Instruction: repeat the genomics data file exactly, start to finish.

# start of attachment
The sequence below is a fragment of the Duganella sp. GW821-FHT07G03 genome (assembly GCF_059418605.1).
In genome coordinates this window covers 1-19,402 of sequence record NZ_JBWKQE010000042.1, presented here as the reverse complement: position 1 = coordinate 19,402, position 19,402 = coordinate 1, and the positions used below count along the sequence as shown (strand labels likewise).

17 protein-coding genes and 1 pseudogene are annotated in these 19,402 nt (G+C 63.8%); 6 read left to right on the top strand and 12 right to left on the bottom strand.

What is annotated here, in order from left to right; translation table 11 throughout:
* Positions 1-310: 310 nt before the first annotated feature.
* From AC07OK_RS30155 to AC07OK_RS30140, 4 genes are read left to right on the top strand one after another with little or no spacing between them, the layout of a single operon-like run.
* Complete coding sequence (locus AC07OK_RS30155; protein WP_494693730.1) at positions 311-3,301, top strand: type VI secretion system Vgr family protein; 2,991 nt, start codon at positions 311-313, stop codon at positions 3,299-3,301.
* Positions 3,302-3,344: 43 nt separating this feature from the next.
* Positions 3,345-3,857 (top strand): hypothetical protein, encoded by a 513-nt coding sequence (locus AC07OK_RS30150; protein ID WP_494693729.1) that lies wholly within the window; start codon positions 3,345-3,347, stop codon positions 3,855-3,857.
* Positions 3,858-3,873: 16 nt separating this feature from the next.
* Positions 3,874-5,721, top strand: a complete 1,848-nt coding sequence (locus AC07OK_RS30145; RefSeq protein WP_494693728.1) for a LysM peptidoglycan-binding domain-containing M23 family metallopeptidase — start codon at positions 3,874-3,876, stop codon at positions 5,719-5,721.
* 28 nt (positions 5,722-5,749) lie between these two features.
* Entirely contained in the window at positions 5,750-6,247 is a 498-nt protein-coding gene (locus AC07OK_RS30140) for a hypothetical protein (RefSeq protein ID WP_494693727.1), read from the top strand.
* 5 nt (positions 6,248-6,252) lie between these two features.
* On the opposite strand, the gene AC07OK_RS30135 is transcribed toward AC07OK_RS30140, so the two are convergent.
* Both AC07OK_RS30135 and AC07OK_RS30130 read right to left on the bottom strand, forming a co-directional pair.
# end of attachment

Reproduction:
The sequence below is a fragment of the Duganella sp. GW821-FHT07G03 genome (assembly GCF_059418605.1).
In genome coordinates this window covers 1-19,402 of sequence record NZ_JBWKQE010000042.1, presented here as the reverse complement: position 1 = coordinate 19,402, position 19,402 = coordinate 1, and the positions used below count along the sequence as shown (strand labels likewise).

17 protein-coding genes and 1 pseudogene are annotated in these 19,402 nt (G+C 63.8%); 6 read left to right on the top strand and 12 right to left on the bottom strand.

What is annotated here, in order from left to right; translation table 11 throughout:
* Positions 1-310: 310 nt before the first annotated feature.
* From AC07OK_RS30155 to AC07OK_RS30140, 4 genes are read left to right on the top strand one after another with little or no spacing between them, the layout of a single operon-like run.
* Complete coding sequence (locus AC07OK_RS30155; protein WP_494693730.1) at positions 311-3,301, top strand: type VI secretion system Vgr family protein; 2,991 nt, start codon at positions 311-313, stop codon at positions 3,299-3,301.
* Positions 3,302-3,344: 43 nt separating this feature from the next.
* Positions 3,345-3,857 (top strand): hypothetical protein, encoded by a 513-nt coding sequence (locus AC07OK_RS30150; protein ID WP_494693729.1) that lies wholly within the window; start codon positions 3,345-3,347, stop codon positions 3,855-3,857.
* Positions 3,858-3,873: 16 nt separating this feature from the next.
* Positions 3,874-5,721, top strand: a complete 1,848-nt coding sequence (locus AC07OK_RS30145; RefSeq protein WP_494693728.1) for a LysM peptidoglycan-binding domain-containing M23 family metallopeptidase — start codon at positions 3,874-3,876, stop codon at positions 5,719-5,721.
* 28 nt (positions 5,722-5,749) lie between these two features.
* Entirely contained in the window at positions 5,750-6,247 is a 498-nt protein-coding gene (locus AC07OK_RS30140) for a hypothetical protein (RefSeq protein ID WP_494693727.1), read from the top strand.
* 5 nt (positions 6,248-6,252) lie between these two features.
* On the opposite strand, the gene AC07OK_RS30135 is transcribed toward AC07OK_RS30140, so the two are convergent.
* Both AC07OK_RS30135 and AC07OK_RS30130 read right to left on the bottom strand, forming a co-directional pair.